We propose a working model for how the RNA exosome may enhance targeting of AID to both DNA strands of its in vivo substrates (Supp. Fig. 8). This model is based on our current biochemical and cellular findings regarding relationships between AID and the RNA exosome, known aspects of AID function and recruitment to transcribed target sequences, and known RNA exosome properties. To enhance AID activity on the template strand, the RNA exosome must in some way remove the template RNA. As the RNA exosome is not known to engage RNA substrates that lack a free single stranded 3' end, co-transcriptional RNA exosome activity where a RNA in the RNA/DNA hybrid is still attached to the RNA polymerase would seem unlikely. Therefore, we suggest that the RNA exosome would have its relevant activity on stalled Pol II units that backtrack to reveal a free 3' end (Adelman et al., 2005) (Supp. Fig. 8a). In this context, stalled RNA polymerase recruits AID via the Spt5 transcription factor (Pavri et al., 2010). Thus, Pol II stalling would indirectly recruit the RNA exosome via AID (Supp. Fig. 8b). Likewise, Pol II stalling would also provide a suitable substrate to engage the RNA exosome and allow it to enhance AID substrate activity (Sup. Fig. 8b), potentially via mechanisms mentioned in the preceding section of the Discussion or below. We further suggest that RPA might bind to and stabilize ssDNA targets opened up by the RNA exosome and facilitate S38-phosphorylated AID accumulation via direct interaction (Basu et al., 2005; Basu et al., 2008; Vuong et al. 2009) (Supp. Fig. 8c,d). In addition, bound RPA may facilitate engagement of downstream repair pathways (Chaudhuri, Khuong, and Alt, 2004; Vuong et al., 2009). We must note that it remains possible, in vivo, that the catalytic subunit of the RNA exosome could provide ribonuclease activity that would degrade the nascent transcript from the DNA/RNA hybrids on transcribed AID substrates and, thereby, further contribute to exposing the template strand to AID activity (Supp. Fig. 8E). Finally, we do not rule out the possibility that RNA exosome, in the context of an AID complex, acquires unique properties as compared to those already known the RNA exosome and that these are relevant to enhancing AID activity.
RNA exosome subunits, AID, and RPA were expressed as described (Greimann and Lima, 2008; Chaudhuri et al., 2004; Chaudhuri et al., 2003; Stillman and Gluzman, 1985). AID antibodies were generated as described (Chaudhuri et al., 2003) and anti-exosome sub-unit antibodies were purchased from Genway or AbCam. Exosome subunit and complex purifications were as described (Greimann and Lima, 2008). Details are in Supplementary Methods.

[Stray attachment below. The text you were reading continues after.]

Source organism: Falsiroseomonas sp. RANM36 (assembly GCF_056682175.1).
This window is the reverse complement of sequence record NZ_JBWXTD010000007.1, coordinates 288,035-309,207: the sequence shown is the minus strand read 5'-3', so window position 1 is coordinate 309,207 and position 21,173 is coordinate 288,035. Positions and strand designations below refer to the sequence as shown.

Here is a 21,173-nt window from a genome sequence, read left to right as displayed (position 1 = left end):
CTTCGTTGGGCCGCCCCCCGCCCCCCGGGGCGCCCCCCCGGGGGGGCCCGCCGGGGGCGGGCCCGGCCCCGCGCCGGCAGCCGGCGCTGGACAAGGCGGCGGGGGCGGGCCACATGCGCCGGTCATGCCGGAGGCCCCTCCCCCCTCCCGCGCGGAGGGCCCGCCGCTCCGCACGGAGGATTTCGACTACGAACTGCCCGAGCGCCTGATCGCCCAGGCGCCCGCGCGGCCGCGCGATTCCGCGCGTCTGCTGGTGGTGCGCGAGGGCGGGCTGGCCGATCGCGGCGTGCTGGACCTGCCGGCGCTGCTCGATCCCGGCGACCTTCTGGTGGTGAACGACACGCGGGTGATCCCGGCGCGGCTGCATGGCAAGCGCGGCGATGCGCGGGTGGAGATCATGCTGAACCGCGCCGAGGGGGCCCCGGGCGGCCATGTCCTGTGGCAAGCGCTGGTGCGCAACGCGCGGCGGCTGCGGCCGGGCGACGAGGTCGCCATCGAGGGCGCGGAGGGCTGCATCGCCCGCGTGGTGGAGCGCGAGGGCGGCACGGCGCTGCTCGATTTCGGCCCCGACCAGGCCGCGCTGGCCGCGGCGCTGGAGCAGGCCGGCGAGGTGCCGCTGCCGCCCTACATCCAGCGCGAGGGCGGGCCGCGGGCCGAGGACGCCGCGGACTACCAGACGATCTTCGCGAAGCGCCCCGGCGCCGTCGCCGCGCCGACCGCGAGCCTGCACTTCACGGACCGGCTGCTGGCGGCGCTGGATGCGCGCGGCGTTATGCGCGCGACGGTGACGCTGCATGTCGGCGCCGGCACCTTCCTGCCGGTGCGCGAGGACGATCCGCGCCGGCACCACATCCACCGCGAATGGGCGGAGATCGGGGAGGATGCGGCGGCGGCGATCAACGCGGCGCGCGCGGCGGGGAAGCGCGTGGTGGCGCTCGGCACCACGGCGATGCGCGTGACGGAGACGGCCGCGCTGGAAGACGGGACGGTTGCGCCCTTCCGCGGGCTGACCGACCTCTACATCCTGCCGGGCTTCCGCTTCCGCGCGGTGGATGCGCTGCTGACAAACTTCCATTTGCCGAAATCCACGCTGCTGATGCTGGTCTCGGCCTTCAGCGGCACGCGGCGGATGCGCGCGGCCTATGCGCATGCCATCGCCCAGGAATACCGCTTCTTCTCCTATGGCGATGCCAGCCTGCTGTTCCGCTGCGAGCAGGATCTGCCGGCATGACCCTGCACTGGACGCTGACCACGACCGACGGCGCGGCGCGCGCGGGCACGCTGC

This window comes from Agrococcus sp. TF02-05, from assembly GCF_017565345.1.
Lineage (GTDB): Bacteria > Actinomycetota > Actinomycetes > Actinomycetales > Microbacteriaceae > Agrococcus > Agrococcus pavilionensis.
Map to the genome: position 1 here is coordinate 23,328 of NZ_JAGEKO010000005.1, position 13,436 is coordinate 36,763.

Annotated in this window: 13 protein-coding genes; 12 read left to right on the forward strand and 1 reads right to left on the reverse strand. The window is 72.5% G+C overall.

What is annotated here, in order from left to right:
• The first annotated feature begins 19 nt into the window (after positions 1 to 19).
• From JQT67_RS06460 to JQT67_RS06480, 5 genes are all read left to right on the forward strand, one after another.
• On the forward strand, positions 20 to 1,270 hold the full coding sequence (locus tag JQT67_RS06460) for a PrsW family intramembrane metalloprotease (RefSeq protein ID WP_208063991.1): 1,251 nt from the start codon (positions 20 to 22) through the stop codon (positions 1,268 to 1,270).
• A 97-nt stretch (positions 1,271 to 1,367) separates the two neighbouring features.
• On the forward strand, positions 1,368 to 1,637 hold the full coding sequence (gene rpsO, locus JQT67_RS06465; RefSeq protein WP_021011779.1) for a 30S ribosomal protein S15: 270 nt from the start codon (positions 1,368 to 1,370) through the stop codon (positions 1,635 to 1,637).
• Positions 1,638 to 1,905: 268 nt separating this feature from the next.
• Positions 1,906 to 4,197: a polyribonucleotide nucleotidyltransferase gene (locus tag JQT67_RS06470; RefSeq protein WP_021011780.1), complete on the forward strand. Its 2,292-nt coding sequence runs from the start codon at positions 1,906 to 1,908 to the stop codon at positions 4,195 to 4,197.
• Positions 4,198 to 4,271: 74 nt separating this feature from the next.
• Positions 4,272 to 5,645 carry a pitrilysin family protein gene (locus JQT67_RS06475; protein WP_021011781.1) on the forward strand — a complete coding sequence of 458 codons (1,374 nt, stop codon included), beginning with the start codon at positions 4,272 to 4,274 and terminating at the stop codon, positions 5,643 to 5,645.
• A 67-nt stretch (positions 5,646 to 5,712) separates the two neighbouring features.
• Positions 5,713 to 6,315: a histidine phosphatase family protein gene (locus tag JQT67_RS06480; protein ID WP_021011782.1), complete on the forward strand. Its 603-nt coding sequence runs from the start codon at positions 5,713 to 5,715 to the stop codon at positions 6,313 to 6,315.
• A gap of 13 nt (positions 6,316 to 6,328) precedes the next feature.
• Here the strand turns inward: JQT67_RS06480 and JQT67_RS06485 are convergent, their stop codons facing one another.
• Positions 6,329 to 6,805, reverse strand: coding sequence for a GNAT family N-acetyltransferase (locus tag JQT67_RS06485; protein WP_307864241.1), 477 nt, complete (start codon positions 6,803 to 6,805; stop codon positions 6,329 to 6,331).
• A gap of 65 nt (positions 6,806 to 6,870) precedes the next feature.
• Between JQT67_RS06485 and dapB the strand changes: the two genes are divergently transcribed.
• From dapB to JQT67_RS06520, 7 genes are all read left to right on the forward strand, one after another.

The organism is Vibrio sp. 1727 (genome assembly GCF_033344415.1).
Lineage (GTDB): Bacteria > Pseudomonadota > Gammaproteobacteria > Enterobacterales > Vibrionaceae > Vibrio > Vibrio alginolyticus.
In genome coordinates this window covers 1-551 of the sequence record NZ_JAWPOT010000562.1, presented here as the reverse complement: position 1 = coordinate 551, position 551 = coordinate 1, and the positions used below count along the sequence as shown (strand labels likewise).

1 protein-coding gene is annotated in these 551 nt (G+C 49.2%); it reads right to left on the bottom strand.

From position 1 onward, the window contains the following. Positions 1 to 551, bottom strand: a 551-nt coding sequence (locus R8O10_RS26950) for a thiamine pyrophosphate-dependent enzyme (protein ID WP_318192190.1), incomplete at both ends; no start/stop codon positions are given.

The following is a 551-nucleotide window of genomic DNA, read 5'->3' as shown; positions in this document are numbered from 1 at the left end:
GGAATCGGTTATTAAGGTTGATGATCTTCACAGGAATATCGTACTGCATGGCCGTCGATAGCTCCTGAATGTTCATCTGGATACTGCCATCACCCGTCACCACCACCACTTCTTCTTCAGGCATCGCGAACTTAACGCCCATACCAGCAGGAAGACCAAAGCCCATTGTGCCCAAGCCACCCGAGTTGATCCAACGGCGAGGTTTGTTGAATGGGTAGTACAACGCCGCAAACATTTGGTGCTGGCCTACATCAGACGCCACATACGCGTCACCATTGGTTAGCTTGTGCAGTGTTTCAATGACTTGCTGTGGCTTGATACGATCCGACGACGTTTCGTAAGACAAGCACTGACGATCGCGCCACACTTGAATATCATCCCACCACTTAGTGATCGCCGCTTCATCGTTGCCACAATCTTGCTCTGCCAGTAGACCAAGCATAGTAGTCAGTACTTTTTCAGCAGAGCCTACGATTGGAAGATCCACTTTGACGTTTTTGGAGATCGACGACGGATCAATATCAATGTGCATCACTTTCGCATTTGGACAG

The 3H-release assay was performed essentially as described (Chaudhuri et al., 2003; Basu et al., 2005). The strand specific AID and transcription dependent dsDNA deamination assay was performed as described (Chaudhuri et al., 2004; Chaudhuri et al., 2003). Details are in Supplementary Methods.
We used a combination of DNA affinity, size chromatography and affinity purification for isolating AID complexes. We analyzed components of the complex via mass spectrometry. For details, see Extended Supplementary Methods.
We generated protein extracts from HEK293 cells expressing FLAG-epitope tagged Rrp6. We used a combination of size chromatography, glycerol gradient sedimentation and FLAG affinity purification to isolate a protein complex enriched with RNA exosome complex. We also isolated RNA exosome from HEK293 cells using the same approach except that the affinity purification step employed anti-Rrp40 antibodies. For details see Extended Supplementary Methods.
We utilized previously published protocols to immunoprecipitate the AID complex from B cells (Chaudhuri et al. 2004; Basu et al. 2005); or similarly adapted protocols for immunoprecipitating FLAG-exosome subunits from 293 cells. For details, see Extended Supplementary Methods.
We performed shRNA-mediated knockdowns in Ch12F3 according to TRC shRNA library protocols. Knockdown efficiencies were measured by detecting levels of Rrp40 in these cells by western blotting. We determined levels of germline S region transcripts in Rrp40-deficient cell via previously published protocols (Muramatsu et al. 2000). For details, see Extended Supplementary Methods.
See Extended Supplementary Methods for further details.
We thank Bjoern Schwer, Jason Rodriguez, Stephen Goff, Bruce Stillman and Tasuku Honjo for providing reagents and/or protocols. We also thank Bjoern Schwer and Cosmas Giallourakis for critically reading the manuscript. This work was supported by National Insititute of Health grants AI31541 (to F.W.A.) and GM079196) (to K.J. and C.D.L.), by Trustees of Columbia University Faculty start up funds (to U.B.), and by funds from Regeneron Pharmaceuticals (in support of E.P). FLM is a fellow of Cancer Research Institute of New York. CK was supported by a Cancer Biology training grant CA09503-23 (C.K.) KJ is fellow of the American Cancer Society (PF-10-236-01-RMC). UB is a Special Fellow of the Leukemia and Lymphoma Society of America and the recipient of New Investigator Award from the Leukemia Research Foundation (U.B.). F.W.A. is an Investigator of the Howard Hughes Medical Institute.